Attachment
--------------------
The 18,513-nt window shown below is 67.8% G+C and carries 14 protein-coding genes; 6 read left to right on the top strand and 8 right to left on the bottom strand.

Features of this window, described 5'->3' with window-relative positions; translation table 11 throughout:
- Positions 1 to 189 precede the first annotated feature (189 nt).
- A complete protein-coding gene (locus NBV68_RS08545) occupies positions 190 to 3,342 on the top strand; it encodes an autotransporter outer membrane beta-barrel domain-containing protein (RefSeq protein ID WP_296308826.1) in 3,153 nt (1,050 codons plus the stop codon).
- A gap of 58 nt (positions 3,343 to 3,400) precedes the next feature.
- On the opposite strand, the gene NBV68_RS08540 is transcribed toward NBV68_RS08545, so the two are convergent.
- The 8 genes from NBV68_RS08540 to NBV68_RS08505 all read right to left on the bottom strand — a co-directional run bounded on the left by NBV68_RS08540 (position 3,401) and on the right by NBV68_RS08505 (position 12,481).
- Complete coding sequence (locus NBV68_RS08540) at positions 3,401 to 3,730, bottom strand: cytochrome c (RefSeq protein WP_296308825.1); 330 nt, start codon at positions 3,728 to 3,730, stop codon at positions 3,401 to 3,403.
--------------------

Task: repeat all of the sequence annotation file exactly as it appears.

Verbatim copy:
The 18,513-nt window shown below is 67.8% G+C and carries 14 protein-coding genes; 6 read left to right on the top strand and 8 right to left on the bottom strand.

Features of this window, described 5'->3' with window-relative positions; translation table 11 throughout:
- Positions 1 to 189 precede the first annotated feature (189 nt).
- A complete protein-coding gene (locus NBV68_RS08545) occupies positions 190 to 3,342 on the top strand; it encodes an autotransporter outer membrane beta-barrel domain-containing protein (RefSeq protein ID WP_296308826.1) in 3,153 nt (1,050 codons plus the stop codon).
- A gap of 58 nt (positions 3,343 to 3,400) precedes the next feature.
- On the opposite strand, the gene NBV68_RS08540 is transcribed toward NBV68_RS08545, so the two are convergent.
- The 8 genes from NBV68_RS08540 to NBV68_RS08505 all read right to left on the bottom strand — a co-directional run bounded on the left by NBV68_RS08540 (position 3,401) and on the right by NBV68_RS08505 (position 12,481).
- Complete coding sequence (locus NBV68_RS08540) at positions 3,401 to 3,730, bottom strand: cytochrome c (RefSeq protein WP_296308825.1); 330 nt, start codon at positions 3,728 to 3,730, stop codon at positions 3,401 to 3,403.